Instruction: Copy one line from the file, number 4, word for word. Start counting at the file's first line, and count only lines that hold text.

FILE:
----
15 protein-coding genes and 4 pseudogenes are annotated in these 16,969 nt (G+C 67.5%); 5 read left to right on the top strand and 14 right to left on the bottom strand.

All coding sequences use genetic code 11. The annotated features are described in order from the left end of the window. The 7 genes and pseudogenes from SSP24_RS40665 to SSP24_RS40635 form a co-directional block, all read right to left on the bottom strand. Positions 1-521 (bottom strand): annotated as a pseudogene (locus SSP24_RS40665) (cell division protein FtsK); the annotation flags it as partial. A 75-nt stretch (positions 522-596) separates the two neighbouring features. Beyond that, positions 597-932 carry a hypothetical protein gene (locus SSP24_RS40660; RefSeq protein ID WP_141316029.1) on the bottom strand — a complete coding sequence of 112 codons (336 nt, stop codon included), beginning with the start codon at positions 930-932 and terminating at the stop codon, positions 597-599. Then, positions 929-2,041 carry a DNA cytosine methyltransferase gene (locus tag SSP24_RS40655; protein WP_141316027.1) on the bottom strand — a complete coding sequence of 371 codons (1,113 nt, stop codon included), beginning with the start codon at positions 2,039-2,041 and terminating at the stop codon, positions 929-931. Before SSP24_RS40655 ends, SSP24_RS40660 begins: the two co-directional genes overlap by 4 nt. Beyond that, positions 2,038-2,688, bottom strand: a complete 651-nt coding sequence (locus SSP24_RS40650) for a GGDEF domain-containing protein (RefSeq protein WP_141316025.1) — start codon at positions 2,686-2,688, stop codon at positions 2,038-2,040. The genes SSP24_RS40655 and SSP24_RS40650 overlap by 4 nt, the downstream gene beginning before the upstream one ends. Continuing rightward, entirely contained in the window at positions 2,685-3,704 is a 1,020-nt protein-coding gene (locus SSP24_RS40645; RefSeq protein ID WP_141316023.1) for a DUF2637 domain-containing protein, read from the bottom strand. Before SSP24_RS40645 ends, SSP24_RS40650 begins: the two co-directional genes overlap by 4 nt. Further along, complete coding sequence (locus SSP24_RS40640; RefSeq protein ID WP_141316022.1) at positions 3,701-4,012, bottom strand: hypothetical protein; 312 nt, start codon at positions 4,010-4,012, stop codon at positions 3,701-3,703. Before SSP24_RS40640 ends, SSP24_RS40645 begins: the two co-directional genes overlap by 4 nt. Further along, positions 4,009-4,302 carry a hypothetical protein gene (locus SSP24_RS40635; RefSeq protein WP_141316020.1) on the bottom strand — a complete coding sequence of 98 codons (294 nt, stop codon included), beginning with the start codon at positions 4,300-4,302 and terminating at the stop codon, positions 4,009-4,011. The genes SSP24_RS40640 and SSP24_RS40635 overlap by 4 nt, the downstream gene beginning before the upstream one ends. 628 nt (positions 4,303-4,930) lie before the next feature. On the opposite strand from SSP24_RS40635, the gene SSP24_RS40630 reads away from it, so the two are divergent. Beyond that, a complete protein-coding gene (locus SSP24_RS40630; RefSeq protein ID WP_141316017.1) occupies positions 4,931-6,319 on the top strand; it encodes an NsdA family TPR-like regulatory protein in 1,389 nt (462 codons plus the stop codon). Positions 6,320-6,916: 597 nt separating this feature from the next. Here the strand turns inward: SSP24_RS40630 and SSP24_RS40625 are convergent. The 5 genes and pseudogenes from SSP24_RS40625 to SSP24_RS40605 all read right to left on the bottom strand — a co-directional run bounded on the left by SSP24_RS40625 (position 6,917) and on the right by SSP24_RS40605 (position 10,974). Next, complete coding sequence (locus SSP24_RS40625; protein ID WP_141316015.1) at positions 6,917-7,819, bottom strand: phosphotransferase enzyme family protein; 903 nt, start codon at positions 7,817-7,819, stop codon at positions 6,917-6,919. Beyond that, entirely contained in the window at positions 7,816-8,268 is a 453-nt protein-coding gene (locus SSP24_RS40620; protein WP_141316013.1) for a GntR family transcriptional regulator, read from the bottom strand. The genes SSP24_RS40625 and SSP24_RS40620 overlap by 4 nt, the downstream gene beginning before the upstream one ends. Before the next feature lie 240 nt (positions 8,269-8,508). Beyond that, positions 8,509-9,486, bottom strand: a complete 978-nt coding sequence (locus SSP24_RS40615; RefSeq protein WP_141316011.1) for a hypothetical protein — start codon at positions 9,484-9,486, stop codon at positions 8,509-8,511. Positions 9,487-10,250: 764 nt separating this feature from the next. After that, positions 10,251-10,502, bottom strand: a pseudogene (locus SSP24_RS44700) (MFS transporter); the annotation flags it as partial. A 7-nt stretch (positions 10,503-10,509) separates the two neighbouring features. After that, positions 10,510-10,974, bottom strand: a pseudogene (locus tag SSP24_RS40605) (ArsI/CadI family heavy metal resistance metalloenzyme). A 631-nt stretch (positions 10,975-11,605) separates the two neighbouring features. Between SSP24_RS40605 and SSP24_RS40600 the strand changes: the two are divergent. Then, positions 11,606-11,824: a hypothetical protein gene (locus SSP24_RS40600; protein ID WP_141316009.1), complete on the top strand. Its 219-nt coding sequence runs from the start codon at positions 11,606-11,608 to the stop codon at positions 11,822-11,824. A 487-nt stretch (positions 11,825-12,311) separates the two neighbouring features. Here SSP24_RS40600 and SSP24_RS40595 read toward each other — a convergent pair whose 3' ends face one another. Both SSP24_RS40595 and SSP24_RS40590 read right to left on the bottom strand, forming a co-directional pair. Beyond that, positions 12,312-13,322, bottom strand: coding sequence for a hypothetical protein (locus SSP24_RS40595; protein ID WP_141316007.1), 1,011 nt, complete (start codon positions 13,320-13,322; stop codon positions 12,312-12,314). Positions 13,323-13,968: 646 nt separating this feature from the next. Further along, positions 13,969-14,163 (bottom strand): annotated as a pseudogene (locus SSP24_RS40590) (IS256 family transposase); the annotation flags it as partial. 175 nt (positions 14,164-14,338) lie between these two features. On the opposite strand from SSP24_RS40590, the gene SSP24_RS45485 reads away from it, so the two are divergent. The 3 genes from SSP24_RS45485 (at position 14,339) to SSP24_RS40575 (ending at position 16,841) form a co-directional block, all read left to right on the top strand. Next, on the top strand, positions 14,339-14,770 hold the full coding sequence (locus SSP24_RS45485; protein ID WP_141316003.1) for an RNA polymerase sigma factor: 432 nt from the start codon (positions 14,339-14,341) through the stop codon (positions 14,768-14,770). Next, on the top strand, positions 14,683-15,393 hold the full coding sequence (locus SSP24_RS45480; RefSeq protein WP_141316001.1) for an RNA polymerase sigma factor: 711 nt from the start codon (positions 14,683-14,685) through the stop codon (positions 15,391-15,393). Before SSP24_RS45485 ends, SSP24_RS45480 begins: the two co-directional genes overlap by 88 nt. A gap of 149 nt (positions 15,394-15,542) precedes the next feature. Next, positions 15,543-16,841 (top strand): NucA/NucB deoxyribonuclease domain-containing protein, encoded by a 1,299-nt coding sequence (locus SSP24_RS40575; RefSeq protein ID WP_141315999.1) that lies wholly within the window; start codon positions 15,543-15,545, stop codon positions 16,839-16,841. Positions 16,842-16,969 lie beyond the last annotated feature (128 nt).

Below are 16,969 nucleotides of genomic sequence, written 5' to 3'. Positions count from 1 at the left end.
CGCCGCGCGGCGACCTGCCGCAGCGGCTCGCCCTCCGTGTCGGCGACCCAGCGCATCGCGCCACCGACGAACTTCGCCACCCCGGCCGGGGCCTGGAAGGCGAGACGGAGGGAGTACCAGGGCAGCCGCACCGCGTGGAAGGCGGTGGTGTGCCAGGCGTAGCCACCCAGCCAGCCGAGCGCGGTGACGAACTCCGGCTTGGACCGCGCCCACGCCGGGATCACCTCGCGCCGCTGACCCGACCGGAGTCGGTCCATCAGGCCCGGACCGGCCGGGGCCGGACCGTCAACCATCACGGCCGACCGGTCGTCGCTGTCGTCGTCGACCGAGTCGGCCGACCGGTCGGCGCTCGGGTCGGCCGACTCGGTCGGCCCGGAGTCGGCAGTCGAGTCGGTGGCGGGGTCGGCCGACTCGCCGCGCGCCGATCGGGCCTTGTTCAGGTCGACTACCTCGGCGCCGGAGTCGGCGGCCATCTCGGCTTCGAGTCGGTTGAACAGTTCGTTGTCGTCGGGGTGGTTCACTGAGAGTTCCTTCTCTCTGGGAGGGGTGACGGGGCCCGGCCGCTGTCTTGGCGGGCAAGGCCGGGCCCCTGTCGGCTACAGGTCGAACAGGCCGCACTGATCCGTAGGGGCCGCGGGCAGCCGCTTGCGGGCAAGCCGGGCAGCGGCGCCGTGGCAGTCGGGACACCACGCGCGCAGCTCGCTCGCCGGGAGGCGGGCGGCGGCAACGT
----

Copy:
CGCCGCGCGGCGACCTGCCGCAGCGGCTCGCCCTCCGTGTCGGCGACCCAGCGCATCGCGCCACCGACGAACTTCGCCACCCCGGCCGGGGCCTGGAAGGCGAGACGGAGGGAGTACCAGGGCAGCCGCACCGCGTGGAAGGCGGTGGTGTGCCAGGCGTAGCCACCCAGCCAGCCGAGCGCGGTGACGAACTCCGGCTTGGACCGCGCCCACGCCGGGATCACCTCGCGCCGCTGACCCGACCGGAGTCGGTCCATCAGGCCCGGACCGGCCGGGGCCGGACCGTCAACCATCACGGCCGACCGGTCGTCGCTGTCGTCGTCGACCGAGTCGGCCGACCGGTCGGCGCTCGGGTCGGCCGACTCGGTCGGCCCGGAGTCGGCAGTCGAGTCGGTGGCGGGGTCGGCCGACTCGCCGCGCGCCGATCGGGCCTTGTTCAGGTCGACTACCTCGGCGCCGGAGTCGGCGGCCATCTCGGCTTCGAGTCGGTTGAACAGTTCGTTGTCGTCGGGGTGGTTCACTGAGAGTTCCTTCTCTCTGGGAGGGGTGACGGGGCCCGGCCGCTGTCTTGGCGGGCAAGGCCGGGCCCCTGTCGGCTACAGGTCGAACAGGCCGCACTGATCCGTAGGGGCCGCGGGCAGCCGCTTGCGGGCAAGCCGGGCAGCGGCGCCGTGGCAGTCGGGACACCACGCGCGCAGCTCGCTCGCCGGGAGGCGGGCGGCGGCAACGT